- The most important factor is the impoverishment of Belarusians and the lack of prospects in their country. Rising prices, communal tariffs, new taxes - all this after all does not pass without consequences. It is impossible to find a normal job outside the Minsk belt road. Thousands of people come by morning trains to Minsk. These are residents of Barysau, Maladechna, Maryina Horka, and Stoubtsy. They do not go on some city tour, they go to earn at least something in order to survive. And what about those who live farther from Minsk? What should pensioners do, if the whole pension goes to pay for housing and a minimum set of products? What should those who want to live a normal life, and not just survive, do? Going to work abroad? This process has been going on for a long time. Belarus is losing its population - every year more and more. This is extinction, and emigration.

We clearly saw this during the “parliamentary campaign”. For two months, our activists talked to dozens of thousands of people - both at the pickets and during the collection of signatures in people's apartments. We have not seen supporters of the dictator; a couple of provocateurs and inadequacies do not count. People talked about their lives, about salaries, about the lawlessness of officials, about how they were being bullied by government officials. Pensioners talked about how their grandchildren are looking for an opportunity to leave Belarus. Middle-aged people talked about how they were forced to take several jobs to feed their families. Many came up, when they saw the EU flag, and simply asked if we could help find work there, abroad. In fact, the number of such questions is scary. But even more it should scare the current government. Against this background, the dictator’s desire to go for the seventh term speaks not only of his inadequacy, but also of the lack of the self-preservation instinct.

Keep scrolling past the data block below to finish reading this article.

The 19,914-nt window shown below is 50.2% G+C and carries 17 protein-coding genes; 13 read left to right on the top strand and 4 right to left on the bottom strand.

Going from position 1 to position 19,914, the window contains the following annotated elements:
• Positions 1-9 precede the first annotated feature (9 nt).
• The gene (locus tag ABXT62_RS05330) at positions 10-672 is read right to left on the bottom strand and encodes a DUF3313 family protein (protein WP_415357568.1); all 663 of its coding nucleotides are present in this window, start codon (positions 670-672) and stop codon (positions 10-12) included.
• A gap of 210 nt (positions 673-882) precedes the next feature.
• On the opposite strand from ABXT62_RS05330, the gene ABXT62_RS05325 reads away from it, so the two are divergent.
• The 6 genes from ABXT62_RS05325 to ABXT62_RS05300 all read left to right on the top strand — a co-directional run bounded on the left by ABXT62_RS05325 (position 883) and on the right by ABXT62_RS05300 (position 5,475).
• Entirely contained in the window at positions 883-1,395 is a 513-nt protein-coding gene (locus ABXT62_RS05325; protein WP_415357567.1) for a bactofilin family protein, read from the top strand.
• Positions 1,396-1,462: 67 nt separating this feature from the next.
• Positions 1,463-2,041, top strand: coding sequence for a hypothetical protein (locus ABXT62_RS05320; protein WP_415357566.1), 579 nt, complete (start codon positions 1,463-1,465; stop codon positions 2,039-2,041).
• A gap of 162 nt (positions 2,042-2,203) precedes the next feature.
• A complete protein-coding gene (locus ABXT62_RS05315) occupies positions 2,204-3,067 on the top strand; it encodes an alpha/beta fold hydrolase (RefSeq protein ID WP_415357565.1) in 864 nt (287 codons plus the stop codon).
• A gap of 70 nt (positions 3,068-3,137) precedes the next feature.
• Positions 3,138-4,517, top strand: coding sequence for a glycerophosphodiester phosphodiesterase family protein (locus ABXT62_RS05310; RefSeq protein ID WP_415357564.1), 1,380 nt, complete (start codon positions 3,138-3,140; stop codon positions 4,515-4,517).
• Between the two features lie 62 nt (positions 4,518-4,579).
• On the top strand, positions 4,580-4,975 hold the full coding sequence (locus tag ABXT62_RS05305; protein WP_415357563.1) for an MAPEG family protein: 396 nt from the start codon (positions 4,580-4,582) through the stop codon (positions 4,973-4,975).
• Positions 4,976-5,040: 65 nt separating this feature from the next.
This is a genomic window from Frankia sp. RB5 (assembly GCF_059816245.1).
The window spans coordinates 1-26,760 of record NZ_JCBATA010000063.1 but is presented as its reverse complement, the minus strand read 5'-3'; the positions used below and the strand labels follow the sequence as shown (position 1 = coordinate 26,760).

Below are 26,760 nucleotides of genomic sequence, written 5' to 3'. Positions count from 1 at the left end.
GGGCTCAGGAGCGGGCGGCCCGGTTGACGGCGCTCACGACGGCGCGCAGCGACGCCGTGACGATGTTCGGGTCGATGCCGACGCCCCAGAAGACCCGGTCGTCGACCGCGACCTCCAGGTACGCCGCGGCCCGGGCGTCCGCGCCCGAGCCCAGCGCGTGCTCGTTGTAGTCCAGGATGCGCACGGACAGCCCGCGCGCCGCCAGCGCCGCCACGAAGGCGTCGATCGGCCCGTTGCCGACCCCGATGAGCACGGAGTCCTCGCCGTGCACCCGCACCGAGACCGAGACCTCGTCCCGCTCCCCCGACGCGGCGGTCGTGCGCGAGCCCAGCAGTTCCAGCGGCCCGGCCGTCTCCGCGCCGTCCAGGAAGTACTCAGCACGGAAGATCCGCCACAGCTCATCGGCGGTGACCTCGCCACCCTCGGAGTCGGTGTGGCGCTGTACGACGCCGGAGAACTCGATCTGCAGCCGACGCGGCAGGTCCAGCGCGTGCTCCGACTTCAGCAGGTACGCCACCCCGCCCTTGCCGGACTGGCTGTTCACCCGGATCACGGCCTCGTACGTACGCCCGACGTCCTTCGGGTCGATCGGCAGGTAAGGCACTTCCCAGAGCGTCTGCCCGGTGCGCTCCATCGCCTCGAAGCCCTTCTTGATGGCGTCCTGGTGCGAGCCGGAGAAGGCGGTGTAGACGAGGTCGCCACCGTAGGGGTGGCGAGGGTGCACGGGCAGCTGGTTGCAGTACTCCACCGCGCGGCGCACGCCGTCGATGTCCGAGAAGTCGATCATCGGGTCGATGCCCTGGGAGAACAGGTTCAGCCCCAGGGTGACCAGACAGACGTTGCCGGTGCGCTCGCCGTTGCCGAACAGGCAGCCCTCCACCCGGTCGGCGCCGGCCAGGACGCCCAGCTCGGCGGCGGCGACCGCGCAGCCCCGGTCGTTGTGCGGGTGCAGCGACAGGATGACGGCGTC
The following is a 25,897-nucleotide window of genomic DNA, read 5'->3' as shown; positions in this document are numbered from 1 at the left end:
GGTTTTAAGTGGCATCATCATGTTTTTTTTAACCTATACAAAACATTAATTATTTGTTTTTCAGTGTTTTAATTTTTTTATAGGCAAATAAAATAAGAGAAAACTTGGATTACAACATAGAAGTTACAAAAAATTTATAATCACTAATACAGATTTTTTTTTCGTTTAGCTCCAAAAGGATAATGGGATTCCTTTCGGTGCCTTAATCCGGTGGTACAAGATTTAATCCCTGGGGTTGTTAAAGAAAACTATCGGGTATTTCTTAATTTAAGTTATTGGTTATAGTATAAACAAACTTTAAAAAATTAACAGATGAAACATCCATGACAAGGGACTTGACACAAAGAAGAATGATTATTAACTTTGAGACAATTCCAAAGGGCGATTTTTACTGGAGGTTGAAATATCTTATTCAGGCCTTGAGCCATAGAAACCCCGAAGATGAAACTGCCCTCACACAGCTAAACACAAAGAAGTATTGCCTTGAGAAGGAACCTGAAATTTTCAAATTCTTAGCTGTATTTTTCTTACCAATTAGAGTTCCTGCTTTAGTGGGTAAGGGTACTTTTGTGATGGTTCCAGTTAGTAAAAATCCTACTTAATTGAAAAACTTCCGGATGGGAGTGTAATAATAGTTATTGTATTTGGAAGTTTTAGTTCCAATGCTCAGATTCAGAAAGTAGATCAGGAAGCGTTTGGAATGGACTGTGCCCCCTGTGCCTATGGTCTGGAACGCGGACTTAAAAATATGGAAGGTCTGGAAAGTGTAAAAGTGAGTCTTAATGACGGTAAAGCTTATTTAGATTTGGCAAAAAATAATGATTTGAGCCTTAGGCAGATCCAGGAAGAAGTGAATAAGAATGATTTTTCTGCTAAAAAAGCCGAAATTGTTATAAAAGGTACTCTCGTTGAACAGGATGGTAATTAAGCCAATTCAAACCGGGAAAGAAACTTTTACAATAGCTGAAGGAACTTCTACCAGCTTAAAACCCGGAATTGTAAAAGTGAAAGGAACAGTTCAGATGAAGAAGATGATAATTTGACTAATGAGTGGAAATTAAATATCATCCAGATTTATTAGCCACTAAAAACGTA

- It is noteworthy that not only serious analysts, but even astrologers say: Lukashenka will not be there soon. How do you think the upcoming events will develop?

- It depends on us. The key question that worries everyone is “what's next?”. The vast majority of Belarusians want changes, but at the same time they are waiting to be offered a certain plan for implementation. People are looking for an answer, not only among opposition politicians and public activists, but also in the media and the Internet. It can be seen that the popularity of independent sites, bloggers who write and talk about real problems of people and offer ways to solve them, is growing. If we can answer this question together- the problem will be solved very quickly, this year.

- What would you like to say in connection with this to the main players in the political field of Belarus: the citizens of the country, representatives of the political opposition and, finally, Lukashenka himself and his entourage?

- I have nothing to tell Lukashenka and his entourage. Their fate is sealed, and it is unlikely that something will change it. This is not even a matter of time. But it’s all time for all of us to realize ourselves as a people, to understand that we are the majority, to remember our dignity and honor, and to cease to suffer humiliation from the side of an aging unpopular tyrant. Start living, not surviving.